At the World Food Prize Global Youth Institute, youth delegates toured world-renowned research facilities, packed meals for Haiti disaster relief efforts, participated in an Oxfam America Hunger Banquet and networked with other young people who share an interest in addressing topics related to global food security. Delegates were also able to watch the 2016 World Food Prize Laureate Award Ceremony, where the 2016 World Food Prize laureates Maria Andrade, Howarth Bouis, Jan Low and Robert Mwanga were honored for their work in “the development and implementation of biofortification, breeding critical vitamins and micronutrients into staple crops, thereby dramatically reducing malnutrition, stunting and ‘hidden hunger’ for millions.” Through the combined efforts of the four laureates, over 10 million people are now positively impacted by biofortified crops, with a potential of several hundred million more having their nutrition and health enhanced in the coming decades.
One of the most impactful experiences for Garrett at the World Food Prize Global Youth Institute was hearing experts from across the world speak about global food security. “The Borlaug Dialogue speakers offered much insight into the issues that I am interested in,” said Garrett.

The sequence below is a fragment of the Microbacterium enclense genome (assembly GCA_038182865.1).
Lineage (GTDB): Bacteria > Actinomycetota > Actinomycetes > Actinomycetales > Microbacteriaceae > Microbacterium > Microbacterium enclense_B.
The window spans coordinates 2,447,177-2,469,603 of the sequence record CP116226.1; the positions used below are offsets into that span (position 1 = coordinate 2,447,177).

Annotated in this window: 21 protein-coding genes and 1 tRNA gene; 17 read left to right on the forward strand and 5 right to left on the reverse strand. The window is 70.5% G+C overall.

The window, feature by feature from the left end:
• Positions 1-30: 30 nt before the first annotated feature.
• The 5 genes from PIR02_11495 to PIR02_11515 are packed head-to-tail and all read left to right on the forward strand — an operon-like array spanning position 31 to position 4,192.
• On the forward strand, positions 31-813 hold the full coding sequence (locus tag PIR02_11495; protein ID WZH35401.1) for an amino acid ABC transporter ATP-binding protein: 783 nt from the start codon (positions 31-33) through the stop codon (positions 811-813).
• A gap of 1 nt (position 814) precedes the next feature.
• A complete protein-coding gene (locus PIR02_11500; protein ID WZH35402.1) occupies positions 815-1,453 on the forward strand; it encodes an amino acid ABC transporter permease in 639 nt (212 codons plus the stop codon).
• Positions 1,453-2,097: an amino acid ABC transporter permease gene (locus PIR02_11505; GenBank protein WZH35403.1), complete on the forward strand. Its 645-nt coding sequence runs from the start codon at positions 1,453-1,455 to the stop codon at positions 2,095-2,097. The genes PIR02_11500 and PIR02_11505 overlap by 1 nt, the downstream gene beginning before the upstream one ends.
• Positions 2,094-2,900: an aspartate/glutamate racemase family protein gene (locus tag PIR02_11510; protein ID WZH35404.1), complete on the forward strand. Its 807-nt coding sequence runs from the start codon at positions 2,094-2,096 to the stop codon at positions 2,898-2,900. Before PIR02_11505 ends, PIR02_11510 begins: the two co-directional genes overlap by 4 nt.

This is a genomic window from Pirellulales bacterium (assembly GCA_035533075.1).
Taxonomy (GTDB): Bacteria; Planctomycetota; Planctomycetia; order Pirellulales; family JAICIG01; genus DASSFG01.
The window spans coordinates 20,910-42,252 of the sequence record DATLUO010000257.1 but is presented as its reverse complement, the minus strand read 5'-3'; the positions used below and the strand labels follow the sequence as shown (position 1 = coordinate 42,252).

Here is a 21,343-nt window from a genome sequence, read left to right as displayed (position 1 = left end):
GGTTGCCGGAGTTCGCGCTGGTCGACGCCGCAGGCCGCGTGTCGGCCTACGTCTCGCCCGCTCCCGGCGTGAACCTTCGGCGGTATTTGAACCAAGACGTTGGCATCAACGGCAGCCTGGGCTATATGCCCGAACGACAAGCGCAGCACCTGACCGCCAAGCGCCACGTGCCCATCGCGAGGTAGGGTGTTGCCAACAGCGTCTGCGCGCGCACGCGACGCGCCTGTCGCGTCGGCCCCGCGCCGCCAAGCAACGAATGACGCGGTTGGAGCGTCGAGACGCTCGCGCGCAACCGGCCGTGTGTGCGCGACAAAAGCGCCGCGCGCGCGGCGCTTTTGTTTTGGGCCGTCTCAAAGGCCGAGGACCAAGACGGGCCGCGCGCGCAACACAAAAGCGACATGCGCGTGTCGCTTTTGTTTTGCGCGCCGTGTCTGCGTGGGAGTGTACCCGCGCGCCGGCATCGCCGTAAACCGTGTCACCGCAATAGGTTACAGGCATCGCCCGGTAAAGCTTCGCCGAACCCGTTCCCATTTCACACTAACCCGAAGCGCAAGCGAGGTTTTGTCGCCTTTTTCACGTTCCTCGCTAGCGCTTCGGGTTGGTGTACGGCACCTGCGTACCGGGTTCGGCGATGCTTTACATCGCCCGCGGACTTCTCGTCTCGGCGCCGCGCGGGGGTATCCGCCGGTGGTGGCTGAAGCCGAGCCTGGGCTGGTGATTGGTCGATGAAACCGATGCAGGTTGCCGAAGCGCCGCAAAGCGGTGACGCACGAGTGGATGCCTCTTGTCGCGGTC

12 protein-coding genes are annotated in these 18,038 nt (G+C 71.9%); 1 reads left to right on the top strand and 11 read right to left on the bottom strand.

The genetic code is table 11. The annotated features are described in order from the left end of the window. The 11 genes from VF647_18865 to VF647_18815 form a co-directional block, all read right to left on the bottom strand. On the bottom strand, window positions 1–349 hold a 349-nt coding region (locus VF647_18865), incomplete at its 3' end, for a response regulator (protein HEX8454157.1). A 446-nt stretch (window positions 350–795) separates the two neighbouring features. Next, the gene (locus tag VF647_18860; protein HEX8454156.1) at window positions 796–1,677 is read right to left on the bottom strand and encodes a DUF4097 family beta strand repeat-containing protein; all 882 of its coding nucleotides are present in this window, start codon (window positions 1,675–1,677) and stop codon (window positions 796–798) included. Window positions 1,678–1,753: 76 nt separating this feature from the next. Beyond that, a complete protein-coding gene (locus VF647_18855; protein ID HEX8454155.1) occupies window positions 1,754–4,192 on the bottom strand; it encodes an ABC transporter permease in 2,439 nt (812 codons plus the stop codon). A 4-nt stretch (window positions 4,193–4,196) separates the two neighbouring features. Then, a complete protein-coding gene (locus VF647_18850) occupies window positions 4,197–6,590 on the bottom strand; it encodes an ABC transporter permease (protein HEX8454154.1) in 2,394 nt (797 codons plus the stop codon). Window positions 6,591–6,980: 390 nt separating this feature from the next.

One notable speaker for Garrett was Joyce Banda, the former president of Malawi, who spoke about women’s access to farming and healthcare in Africa. “These things spoke to me in that they furthered my understanding of food security as a multifaceted issue that can be engaged from multiple angles,” reflected Garrett.
Garrett sees potential positive impacts when youth become active, engaged citizens in learning about and addressing global issues, but also thinks it’s important for young people to know their local community.
“Being a ‘global thinker’ can be effective in coalition building to further movements across national boundaries, or conceptualizing solutions to the plight of different communities within the global community,” he said. “Having knowledge about the ways different groups across the world discuss and think of ideas and problems is helpful, but I think in maintaining a global perspective, we often lose sight of the plight of our own community and what is important at home and adopt a xenocentric view.”
Garrett thinks that conducting research is a good place to start for youth who want to make a positive difference in the world. “Learn as much as possible about the issues you want to solve,” he advises. “Do a great deal of reading of literature close and far from the topic you’re interested in to obtain a broad understanding.”
To learn about the positive impact of Michigan 4-H youth leadership, civic engagement, citizenship and global/cultural programs, read our 2015 Impact Report: “Developing Civically Engaged Leaders. Additional impact reports, highlighting even more ways Michigan 4-H positively impacted individuals and communities in 2015 can be downloaded from the Michigan 4-H website.